How to Reduce the TCO of Data Protection Infrastructure

The growth of primary storage has an exponential effect on data protection infrastructure. Demands to protect data more frequently, recover faster and retain data longer promise to make the situation worse. The total cost of ownership (TCO) of the data protection infrastructure is reaching new heights. The problem is there are too many moving parts within that infrastructure. To reduce the TCO of data protection, IT planners need to look for a solution that will reduce the number of components within it while at the same time improving administrator efficiency.

What is Data Protection TCO?

The first step in reducing TCO is understanding what it is and why current solutions are driving it so high. A data protection TCO analysis should do what its name implies; calculate the TOTAL cost of ownership. For data protection this means adding up all the hard costs like data protection storage, the data protection network and data protection software. It should also include periodic costs like hardware and software maintenance (including support) as well as subscription costs like cloud storage or cloud compute.

Calculating data protection infrastructure TCO also means adding up the operating costs associated with learning and operating the data protection system. Most data protection solutions are not self-service or designed for IT generalists; they need a well-trained administrator familiar with the infrastructure to interact with it.

Operating costs are particularly important because certain complicated data protection tasks – like a full restore – will require a knowledgeable person to complete. Even if those tasks occur very rarely, that person must be at hand and available at all times. The more the data protection solution can reduce the need for the dedicated person the more data protection costs can be reduced.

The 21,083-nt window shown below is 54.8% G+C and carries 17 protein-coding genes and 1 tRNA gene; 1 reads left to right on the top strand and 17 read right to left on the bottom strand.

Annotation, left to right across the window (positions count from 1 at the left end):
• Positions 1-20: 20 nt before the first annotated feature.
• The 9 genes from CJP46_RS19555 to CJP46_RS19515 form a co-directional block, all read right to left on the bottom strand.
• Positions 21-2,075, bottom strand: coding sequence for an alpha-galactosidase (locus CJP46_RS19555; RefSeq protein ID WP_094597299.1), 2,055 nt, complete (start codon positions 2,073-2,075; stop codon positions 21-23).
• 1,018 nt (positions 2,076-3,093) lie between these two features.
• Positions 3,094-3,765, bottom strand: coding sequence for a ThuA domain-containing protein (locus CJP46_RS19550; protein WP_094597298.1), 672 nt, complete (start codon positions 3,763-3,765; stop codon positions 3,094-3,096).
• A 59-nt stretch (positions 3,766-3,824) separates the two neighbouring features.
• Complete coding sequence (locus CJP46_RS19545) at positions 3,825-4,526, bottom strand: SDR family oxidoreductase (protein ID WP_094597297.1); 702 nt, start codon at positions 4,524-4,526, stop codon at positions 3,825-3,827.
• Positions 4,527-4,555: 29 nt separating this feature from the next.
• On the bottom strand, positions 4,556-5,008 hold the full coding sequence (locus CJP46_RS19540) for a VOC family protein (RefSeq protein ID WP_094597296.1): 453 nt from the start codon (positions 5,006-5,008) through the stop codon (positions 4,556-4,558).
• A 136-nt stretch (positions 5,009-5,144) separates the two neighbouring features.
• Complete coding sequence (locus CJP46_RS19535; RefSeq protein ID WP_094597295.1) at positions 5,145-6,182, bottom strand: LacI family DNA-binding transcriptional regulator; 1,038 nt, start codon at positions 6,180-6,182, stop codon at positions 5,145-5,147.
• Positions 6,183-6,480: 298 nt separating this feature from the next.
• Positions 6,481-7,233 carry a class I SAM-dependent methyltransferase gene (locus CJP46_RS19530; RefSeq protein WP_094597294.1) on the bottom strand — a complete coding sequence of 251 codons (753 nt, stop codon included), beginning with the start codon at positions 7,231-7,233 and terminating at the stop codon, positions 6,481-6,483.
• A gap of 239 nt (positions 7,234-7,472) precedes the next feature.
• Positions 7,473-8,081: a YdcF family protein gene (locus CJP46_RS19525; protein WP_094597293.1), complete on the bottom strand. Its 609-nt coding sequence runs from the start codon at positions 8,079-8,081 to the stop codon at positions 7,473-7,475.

Why is Data Protection TCO so High?

Another reason for the high TCO of data protection infrastructure is the number of data protection silos that exist in the data center. As discussed in blog 1, most data centers have multiple data protection software solutions with multiple data protection hardware systems. Hardware costs include more than data protection storage. The data protection software itself often requires multiple dedicated servers and proxies, further increasing TCO. Each of these hardware components has an initial purchase cost and maintenance costs.

Multiple solutions also require the administrator, or worse, administrators to learn each solution as well as independently manage each solution. Each time a new, complex application is added, operational costs increase with the need to learn new software and hardware.

If those new solutions don’t include operational and programmatic automation features, the situation is compounded even further. Even if some of the solutions do include automation capabilities, the fact that each solution is different makes learning how to best leverage the automation very difficult. In many cases, the automation features go unused.